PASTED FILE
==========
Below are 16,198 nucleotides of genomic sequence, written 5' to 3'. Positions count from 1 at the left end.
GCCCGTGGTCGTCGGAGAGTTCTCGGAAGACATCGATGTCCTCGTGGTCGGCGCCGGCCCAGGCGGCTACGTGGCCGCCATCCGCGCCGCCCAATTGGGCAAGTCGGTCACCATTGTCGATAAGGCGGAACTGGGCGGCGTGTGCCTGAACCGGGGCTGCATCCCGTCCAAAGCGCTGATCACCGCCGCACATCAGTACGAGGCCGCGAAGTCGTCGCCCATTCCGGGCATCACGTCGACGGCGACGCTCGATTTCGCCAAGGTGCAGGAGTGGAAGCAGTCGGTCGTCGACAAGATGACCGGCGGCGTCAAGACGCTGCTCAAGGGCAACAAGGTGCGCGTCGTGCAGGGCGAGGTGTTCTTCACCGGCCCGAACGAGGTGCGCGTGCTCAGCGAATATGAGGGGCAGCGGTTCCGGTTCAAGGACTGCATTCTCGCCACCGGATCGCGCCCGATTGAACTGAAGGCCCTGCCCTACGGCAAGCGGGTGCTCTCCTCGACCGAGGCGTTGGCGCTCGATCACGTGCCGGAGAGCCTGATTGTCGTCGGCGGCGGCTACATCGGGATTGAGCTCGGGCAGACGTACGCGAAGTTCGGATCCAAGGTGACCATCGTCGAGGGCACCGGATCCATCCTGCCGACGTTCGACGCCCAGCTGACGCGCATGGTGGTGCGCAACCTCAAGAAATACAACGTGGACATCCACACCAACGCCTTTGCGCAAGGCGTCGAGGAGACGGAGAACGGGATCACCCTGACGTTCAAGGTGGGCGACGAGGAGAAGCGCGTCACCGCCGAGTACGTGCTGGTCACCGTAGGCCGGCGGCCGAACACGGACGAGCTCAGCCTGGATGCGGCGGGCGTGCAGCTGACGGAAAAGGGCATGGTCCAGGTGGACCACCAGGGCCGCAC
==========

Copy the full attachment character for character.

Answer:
Below are 16,198 nucleotides of genomic sequence, written 5' to 3'. Positions count from 1 at the left end.
GCCCGTGGTCGTCGGAGAGTTCTCGGAAGACATCGATGTCCTCGTGGTCGGCGCCGGCCCAGGCGGCTACGTGGCCGCCATCCGCGCCGCCCAATTGGGCAAGTCGGTCACCATTGTCGATAAGGCGGAACTGGGCGGCGTGTGCCTGAACCGGGGCTGCATCCCGTCCAAAGCGCTGATCACCGCCGCACATCAGTACGAGGCCGCGAAGTCGTCGCCCATTCCGGGCATCACGTCGACGGCGACGCTCGATTTCGCCAAGGTGCAGGAGTGGAAGCAGTCGGTCGTCGACAAGATGACCGGCGGCGTCAAGACGCTGCTCAAGGGCAACAAGGTGCGCGTCGTGCAGGGCGAGGTGTTCTTCACCGGCCCGAACGAGGTGCGCGTGCTCAGCGAATATGAGGGGCAGCGGTTCCGGTTCAAGGACTGCATTCTCGCCACCGGATCGCGCCCGATTGAACTGAAGGCCCTGCCCTACGGCAAGCGGGTGCTCTCCTCGACCGAGGCGTTGGCGCTCGATCACGTGCCGGAGAGCCTGATTGTCGTCGGCGGCGGCTACATCGGGATTGAGCTCGGGCAGACGTACGCGAAGTTCGGATCCAAGGTGACCATCGTCGAGGGCACCGGATCCATCCTGCCGACGTTCGACGCCCAGCTGACGCGCATGGTGGTGCGCAACCTCAAGAAATACAACGTGGACATCCACACCAACGCCTTTGCGCAAGGCGTCGAGGAGACGGAGAACGGGATCACCCTGACGTTCAAGGTGGGCGACGAGGAGAAGCGCGTCACCGCCGAGTACGTGCTGGTCACCGTAGGCCGGCGGCCGAACACGGACGAGCTCAGCCTGGATGCGGCGGGCGTGCAGCTGACGGAAAAGGGCATGGTCCAGGTGGACCACCAGGGCCGCAC